Most of us are at home now, staring at empty calendars. No coffee dates, no work, no gatherings. Even before the governor’s order to shelter in place, everything in my world got canceled. Choir rehearsals were put on hold, church leaders decided not to have us meet for worship, restaurants began closing. Most painfully, the library is closed. Not sure how I’ll survive that one. The pregnancy center/medical clinic where I volunteer once a week, meeting clients in the parenting program, instructed volunteers over the age of 65 to stay home, to not enter the clinic. There’s a meme going around Facebook that says, “When you’re worried about the elderly, and realize you ARE the elderly.”


We do need humor to help us get through this. The TP jokes are endless and highly entertaining. And I find other things about this amusing. Like my mother’s assisted living facility having closed the dining room (delivering meals to the door of her apartment), but still allowing residents to walk the halls and visit with one other, maintaining a six-foot distance. I have an image of hard-of-hearing people leaning on their walkers, yelling at each other.

But I have to confess to struggling with the nothingness of social distancing and sheltering in place. The first couple of days I welcomed the opportunity to relax after the general craziness I’d experienced in previous weeks. I slept in, and then lounged around in my pajamas until almost noon. It was wonderfully decadent, but it quickly lost its charm. Even though I’m by no means an extrovert, erasing all people from my life has been painful. And I’ve always known that I don’t do well without structure. The need to accomplish something worthwhile has overcome the fleeting joy of having nothing to do.

There’s no end in sight, either. The coronavirus situation changes daily, if not hourly, so all plans are on hold indefinitely. We’re watching an economy in free fall, the maddening politicizing of a disaster, major event celebrations being canceled, without a clear road map to deal with it. We’re all in this together, but we’re not exactly sure what “this” is, or where it’s going. God made us for work and productivity and community, but that’s all vanished for now. We understandably feel unbalanced and a little scared.

I’m not as pessimistic or as hopeless as I sound. But I’ve noticed that a lot of Christian social media is not giving space for acknowledging grief for what is lost, what we may or may not get back, or thinking about how some things may be permanently altered. It’s as if we have to prove our spirituality by constantly being upbeat. Our Christian culture isn’t good at lamenting. But we have to lament before we can move on. We have to acknowledge the worry, fear, and panic that we aren’t “supposed” to feel because we’re Christians. But most of us are feeling them anyway, to some degree.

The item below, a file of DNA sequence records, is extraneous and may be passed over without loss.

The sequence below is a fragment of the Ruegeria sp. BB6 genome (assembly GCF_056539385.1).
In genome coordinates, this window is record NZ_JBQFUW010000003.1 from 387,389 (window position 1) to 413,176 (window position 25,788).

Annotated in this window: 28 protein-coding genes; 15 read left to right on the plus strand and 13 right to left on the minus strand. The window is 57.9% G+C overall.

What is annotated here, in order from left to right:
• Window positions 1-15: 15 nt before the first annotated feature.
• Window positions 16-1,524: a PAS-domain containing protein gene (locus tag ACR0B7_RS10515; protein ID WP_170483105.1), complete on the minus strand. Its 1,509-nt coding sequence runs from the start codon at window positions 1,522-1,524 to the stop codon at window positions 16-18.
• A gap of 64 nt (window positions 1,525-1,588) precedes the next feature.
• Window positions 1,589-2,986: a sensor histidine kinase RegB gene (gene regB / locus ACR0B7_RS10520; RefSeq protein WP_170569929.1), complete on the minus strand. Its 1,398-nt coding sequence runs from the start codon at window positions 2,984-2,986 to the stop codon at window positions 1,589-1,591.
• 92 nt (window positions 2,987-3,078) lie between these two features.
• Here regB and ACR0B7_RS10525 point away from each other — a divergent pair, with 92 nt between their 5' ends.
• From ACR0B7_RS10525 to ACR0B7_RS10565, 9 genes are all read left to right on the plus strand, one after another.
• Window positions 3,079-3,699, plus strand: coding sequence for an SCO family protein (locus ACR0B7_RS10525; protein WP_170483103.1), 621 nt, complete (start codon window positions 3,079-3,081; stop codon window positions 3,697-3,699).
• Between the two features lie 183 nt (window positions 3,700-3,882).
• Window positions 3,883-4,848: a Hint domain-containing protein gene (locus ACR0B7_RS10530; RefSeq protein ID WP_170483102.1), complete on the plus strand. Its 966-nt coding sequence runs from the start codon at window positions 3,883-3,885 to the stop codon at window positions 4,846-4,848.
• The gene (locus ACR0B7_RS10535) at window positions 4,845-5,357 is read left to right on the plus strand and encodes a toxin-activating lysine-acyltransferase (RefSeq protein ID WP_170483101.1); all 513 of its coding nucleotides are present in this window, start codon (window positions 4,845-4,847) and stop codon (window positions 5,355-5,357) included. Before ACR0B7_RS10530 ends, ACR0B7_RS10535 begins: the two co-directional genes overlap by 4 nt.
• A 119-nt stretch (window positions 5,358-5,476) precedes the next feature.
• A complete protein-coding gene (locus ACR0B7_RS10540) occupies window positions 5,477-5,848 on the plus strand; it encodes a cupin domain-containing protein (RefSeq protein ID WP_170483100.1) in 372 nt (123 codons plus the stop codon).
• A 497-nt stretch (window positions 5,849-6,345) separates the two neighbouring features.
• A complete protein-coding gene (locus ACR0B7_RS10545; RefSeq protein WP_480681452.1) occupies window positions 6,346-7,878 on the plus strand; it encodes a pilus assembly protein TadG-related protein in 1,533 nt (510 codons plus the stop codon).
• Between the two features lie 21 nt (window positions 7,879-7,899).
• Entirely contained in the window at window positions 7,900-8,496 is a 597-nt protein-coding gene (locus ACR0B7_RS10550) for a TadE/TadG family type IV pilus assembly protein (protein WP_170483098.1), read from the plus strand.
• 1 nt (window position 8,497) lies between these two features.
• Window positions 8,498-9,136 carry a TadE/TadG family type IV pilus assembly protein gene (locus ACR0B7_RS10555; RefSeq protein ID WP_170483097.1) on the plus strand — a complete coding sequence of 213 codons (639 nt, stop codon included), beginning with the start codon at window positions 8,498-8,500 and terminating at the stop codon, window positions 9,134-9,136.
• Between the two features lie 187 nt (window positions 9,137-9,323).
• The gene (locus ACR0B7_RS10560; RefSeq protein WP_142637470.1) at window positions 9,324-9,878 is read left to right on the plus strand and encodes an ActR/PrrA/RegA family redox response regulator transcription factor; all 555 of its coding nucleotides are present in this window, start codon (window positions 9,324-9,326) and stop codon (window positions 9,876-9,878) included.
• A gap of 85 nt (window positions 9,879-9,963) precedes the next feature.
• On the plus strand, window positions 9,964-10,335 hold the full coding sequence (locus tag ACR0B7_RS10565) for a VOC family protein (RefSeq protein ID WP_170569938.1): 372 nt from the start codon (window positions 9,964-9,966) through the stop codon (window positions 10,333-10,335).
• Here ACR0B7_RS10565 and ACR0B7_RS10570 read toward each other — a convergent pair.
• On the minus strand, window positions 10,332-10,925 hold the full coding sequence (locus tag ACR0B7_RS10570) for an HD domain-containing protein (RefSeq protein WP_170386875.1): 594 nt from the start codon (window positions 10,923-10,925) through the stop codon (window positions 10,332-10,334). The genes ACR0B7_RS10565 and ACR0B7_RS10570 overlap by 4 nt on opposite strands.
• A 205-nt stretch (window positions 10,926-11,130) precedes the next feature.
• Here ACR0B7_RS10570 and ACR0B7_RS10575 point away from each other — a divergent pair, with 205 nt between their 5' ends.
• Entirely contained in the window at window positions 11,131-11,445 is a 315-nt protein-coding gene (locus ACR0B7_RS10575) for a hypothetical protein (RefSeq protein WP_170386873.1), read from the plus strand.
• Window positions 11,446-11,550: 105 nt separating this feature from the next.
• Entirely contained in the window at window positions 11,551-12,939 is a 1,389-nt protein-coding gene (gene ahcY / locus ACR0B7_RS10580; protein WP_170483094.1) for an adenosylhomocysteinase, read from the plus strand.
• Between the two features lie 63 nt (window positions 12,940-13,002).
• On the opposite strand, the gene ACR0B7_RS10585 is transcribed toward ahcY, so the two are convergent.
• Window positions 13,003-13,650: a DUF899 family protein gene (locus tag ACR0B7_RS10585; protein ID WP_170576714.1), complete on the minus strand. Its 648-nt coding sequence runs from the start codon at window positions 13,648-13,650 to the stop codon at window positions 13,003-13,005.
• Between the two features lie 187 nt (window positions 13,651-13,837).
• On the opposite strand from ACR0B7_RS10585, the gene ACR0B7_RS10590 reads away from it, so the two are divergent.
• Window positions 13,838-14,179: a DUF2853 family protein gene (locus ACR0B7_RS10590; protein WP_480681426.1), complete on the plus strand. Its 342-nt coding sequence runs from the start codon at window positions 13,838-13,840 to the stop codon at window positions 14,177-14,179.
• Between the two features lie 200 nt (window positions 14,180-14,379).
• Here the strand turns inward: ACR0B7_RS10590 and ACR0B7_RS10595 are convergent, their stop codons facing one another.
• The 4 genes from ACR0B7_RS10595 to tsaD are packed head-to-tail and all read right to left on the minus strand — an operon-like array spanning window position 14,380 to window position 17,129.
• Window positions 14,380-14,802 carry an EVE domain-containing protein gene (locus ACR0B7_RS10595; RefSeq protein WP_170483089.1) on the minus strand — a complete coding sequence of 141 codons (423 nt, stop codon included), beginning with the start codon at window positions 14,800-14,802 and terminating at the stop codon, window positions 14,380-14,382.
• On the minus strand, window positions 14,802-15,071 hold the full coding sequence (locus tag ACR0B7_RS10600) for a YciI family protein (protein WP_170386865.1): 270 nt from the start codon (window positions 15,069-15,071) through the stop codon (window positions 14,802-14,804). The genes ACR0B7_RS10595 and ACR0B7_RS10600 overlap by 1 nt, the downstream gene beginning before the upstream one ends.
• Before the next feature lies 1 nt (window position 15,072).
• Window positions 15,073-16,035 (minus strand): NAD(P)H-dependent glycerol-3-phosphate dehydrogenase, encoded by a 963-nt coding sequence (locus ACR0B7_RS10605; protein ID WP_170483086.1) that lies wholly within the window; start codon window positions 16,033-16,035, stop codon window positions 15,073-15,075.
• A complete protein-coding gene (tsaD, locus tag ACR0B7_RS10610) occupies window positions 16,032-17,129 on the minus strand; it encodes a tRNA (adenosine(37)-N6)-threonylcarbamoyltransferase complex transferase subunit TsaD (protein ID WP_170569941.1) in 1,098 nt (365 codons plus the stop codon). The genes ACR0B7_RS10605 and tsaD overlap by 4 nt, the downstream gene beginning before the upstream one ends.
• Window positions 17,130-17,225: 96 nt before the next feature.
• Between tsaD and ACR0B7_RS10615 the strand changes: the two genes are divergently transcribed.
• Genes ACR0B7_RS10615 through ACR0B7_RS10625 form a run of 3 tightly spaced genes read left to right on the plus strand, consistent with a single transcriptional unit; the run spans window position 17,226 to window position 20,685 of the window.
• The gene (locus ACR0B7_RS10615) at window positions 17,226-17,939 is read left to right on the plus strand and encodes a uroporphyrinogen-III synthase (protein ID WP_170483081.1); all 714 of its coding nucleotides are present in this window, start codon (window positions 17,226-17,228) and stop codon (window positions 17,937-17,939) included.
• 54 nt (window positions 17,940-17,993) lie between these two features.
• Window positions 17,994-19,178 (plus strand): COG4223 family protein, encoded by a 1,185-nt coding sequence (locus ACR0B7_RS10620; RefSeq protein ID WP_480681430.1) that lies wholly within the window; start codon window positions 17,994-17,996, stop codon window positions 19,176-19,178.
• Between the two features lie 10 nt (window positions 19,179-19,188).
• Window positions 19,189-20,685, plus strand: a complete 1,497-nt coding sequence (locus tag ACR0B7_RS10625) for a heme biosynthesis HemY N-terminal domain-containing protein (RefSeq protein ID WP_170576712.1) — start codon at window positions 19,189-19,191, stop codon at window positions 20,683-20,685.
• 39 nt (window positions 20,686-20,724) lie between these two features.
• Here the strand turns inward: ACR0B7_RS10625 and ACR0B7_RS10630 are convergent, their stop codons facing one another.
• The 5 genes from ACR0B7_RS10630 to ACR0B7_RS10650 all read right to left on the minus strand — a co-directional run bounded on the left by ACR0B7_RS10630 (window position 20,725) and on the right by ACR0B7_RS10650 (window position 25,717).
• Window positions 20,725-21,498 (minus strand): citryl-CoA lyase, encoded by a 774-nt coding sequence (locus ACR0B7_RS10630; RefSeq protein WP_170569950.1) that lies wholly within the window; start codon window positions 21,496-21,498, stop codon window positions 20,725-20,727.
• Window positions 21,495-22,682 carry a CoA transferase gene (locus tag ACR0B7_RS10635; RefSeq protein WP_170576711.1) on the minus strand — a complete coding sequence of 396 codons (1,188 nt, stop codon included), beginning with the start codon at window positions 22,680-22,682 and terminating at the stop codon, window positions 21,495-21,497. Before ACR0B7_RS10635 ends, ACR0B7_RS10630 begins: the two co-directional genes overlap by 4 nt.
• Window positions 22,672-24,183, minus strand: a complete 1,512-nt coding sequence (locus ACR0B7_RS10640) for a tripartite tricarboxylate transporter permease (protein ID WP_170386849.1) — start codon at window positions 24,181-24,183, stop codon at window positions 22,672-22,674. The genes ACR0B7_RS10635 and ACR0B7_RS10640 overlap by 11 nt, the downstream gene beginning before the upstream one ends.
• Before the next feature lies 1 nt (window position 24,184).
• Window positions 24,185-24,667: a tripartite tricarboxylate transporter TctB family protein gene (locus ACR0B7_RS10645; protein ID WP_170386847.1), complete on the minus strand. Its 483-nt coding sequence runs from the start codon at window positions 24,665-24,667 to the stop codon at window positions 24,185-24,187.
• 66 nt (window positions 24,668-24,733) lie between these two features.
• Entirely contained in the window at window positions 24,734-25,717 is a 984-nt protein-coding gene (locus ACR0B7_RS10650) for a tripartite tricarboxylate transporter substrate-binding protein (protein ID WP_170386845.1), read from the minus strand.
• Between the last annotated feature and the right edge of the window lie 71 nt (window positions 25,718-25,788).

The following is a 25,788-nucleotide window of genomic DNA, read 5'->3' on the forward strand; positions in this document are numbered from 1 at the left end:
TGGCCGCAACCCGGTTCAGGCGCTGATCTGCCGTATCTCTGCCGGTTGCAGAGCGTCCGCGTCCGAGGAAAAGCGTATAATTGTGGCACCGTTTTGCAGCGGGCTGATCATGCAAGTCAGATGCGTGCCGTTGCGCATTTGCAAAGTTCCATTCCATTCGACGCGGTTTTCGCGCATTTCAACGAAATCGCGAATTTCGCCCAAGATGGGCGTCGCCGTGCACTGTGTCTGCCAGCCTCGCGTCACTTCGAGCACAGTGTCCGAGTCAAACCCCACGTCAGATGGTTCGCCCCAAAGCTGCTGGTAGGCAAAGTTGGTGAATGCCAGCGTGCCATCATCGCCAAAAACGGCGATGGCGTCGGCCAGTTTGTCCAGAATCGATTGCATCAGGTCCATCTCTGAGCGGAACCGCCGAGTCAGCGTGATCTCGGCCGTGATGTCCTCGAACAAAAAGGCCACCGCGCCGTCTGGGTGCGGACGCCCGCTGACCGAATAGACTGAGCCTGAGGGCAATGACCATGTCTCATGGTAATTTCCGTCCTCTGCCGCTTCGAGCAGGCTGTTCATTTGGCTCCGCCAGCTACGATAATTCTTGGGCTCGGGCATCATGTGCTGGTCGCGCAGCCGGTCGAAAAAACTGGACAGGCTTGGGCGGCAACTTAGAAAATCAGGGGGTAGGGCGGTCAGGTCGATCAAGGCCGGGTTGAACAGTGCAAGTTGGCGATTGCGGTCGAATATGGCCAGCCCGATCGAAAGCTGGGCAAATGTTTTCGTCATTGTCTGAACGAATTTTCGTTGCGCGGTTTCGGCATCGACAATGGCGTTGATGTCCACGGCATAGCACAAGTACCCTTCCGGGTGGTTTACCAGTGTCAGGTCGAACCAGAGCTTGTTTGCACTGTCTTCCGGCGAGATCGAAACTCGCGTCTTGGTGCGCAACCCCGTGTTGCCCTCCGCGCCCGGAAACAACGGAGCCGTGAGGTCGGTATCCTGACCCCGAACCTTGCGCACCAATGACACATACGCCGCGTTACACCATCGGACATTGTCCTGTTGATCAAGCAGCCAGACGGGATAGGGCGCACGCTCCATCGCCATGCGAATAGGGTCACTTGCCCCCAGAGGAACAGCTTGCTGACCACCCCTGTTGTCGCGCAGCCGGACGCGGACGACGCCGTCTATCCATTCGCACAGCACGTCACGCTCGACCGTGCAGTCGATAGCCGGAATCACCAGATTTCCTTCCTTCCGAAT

As I’ve read my daily Psalm this past week, I’ve been struck with the assertion that God is the source of everything, both seen and unseen, and that without him we are empty and helpless. Even when the Psalmist is confused about God, or mad at God, or in absolute despair, it always comes around to acknowledging the power of God.

Psalm 30 is an example: You need to read the whole thing, but in vs. 6 he confesses that when everything was going swimmingly, he was sure he would never be shaken. What arrogance, forgetting where his security actually came from. The second half of vs. 6 through vs. 7 gives a picture of a person in deep trouble, false security removed, crying out to God and begging for mercy. In vs. 8 he’s back to joy and dancing, with a renewed awareness of exactly who’s in charge of his restoration. Hint – it’s not him. Or go backward, to Psalm 28. Very simply, “The Lord is the strength of his people.”

See, I don’t have to be strong. I can feel weak and helpless, because I am weak and helpless. My strength is completely derived from the Lord. What a relief.

If you’re looking for a list of ten things to do while sheltering in place, you won’t find them here. There are lists everywhere you look, and they’re mostly good. But I think the first thing, before I work my way through a list of advice, is to realize who God is, and who I am. To take this opportunity to draw closer to him, to allow him to address the things in me that are being exposed during this time of upheaval. And to choose to believe, day by day, that he’s got this.

I’m reminded of the refrain from a gospel song I heard a lot in my childhood, not one of my favorites back then, when I knew everything and could do anything. I think I finally get it. Imagine it sung in a slightly country western twang, with guitar accompaniment:

“Many things about tomorrow (and today – parentheses mine)
I don’t seem to understand.
But I know who holds tomorrow